Wednesday, November 30, 2005


I was walking to the march site, for what turned out to be one of the biggest anti-war demonstrations to date. She was sitting on the grass on the mall in Washington with a hand lettered sign that said, “My husband is fighting for your right to protest.” How did she come to that conclusion I wondered? Doesn’t having a loved one in the path of such danger make a person go beyond the political rhetoric and try to find the real reason for things?

Whatever freedom we have and our right to protest was not fought for by a military force halfway across the world. Those rights were fought for right here on our soil by people who were not wearing a military uniform, but were still shot at and sometimes killed by people in uniform while they were fighting for the right to organize, the right to vote, the right to be treated like human beings, the right to try and stop illegal and immoral wars that our government was waging in our name.

There are few monuments to people like us. They don’t stand in every public park or in center city squares. A holiday like Labor Day doesn’t quite memorialize the sacrifices made to win decent working conditions and the 8 hour day. Mayday doesn’t exist in the country in which it originated. International Woman’s Day is not celebrated here although the event that it commemorates, the Triangle Shirtwaist Factory fire where over 140 women died many by being forced to jump from the building where the exits were locked to keep them in occurred in NYC.

The celebration of the history of resistance of the multinational American working class would bring to light not only our strength, resilience and creativity but would also expose the illegal and violent tactics of the capitalist class that continues to grow wealthy on the sweat of workers here and all over the world.

We need a cultural revolution in America; a revolution during which we rediscover our past and ourselves. Individually, we need to come to the conclusion that we have a right and responsibility to be aware and to participate as much as possible in this democracy. As a class, we need to fight for the right to have time to participate, for a right is not a right if you cannot use it because you are working 2 jobs just to make ends meet.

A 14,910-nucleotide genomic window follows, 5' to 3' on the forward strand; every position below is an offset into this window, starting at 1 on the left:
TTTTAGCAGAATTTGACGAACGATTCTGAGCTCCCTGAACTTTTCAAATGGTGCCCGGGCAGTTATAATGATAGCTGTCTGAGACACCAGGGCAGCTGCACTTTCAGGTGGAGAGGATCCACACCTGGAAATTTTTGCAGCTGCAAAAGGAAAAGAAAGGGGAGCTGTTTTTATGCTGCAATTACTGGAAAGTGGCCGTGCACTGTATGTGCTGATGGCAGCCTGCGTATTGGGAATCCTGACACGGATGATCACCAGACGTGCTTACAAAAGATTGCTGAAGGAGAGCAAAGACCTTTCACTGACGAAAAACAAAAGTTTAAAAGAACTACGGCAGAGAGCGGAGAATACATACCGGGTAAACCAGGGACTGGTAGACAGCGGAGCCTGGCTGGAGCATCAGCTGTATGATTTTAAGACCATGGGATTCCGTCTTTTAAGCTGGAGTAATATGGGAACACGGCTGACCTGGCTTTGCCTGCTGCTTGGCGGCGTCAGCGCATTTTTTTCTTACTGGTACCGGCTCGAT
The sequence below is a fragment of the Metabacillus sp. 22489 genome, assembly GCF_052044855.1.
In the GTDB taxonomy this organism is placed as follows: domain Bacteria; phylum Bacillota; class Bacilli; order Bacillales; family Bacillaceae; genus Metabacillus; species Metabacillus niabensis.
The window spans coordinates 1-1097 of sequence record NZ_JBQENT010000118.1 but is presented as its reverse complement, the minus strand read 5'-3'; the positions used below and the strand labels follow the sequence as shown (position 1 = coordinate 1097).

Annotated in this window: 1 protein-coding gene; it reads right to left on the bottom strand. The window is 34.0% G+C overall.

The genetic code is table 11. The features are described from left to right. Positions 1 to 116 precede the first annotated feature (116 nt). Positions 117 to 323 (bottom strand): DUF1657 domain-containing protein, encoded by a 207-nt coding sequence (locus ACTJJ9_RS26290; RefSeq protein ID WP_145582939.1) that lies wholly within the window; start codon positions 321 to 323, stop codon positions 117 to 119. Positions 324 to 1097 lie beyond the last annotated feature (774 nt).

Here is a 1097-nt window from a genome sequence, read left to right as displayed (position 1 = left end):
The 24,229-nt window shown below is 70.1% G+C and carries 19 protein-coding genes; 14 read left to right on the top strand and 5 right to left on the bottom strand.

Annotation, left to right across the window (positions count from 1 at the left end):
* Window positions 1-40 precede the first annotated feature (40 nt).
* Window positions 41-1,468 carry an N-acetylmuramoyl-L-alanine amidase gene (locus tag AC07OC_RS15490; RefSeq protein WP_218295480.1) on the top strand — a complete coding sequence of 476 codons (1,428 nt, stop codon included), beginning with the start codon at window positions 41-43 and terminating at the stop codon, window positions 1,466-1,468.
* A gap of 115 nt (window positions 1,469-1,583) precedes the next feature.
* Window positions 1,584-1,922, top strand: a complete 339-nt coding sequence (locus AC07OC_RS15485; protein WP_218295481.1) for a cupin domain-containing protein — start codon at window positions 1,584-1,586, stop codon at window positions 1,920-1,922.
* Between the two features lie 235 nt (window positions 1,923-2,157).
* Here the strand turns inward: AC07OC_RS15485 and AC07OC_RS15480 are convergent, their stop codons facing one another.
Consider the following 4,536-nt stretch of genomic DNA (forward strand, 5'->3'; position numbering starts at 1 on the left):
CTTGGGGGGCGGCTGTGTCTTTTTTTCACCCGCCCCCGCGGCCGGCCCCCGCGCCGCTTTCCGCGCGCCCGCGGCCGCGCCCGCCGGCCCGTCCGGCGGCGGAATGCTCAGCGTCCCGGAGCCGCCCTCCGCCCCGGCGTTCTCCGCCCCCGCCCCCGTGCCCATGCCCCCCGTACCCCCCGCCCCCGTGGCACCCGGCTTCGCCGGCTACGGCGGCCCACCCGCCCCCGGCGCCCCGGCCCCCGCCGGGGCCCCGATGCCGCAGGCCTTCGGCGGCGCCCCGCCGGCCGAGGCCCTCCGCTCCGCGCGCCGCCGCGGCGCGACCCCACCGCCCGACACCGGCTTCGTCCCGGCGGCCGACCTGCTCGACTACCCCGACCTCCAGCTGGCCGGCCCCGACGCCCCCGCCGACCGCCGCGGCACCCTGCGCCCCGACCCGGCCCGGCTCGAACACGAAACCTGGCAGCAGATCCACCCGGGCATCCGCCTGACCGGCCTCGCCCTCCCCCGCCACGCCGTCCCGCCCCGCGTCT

The words of Eugene V. Debs are as relevant today as they were when he first uttered them, “I don't want you to follow me or anyone else. If you are looking for a Moses to lead you out of the capitalist wilderness you will stay right where you are. I would not lead you into this promised land if I could, because if I could lead you in, someone else could lead you out."

And From the preamble to the constitution of the United Mineworkers of America, “Step by step the longest march can be won, can be won. Many stones can form an arch, singly none, singly none. And by union what we will can be accomplished still. Drops of water turn a mill, singly none, singly none.

Only when we organize and fight for our rights to healthcare, education, housing, the rights of the planet on which we depend for our survival will we become human beings and not just superfluous objects of capitalism. The technology that increased productivity was paid for with our labor. We deserve a share of the profit including leisure time without worrying how we will pay the bills.


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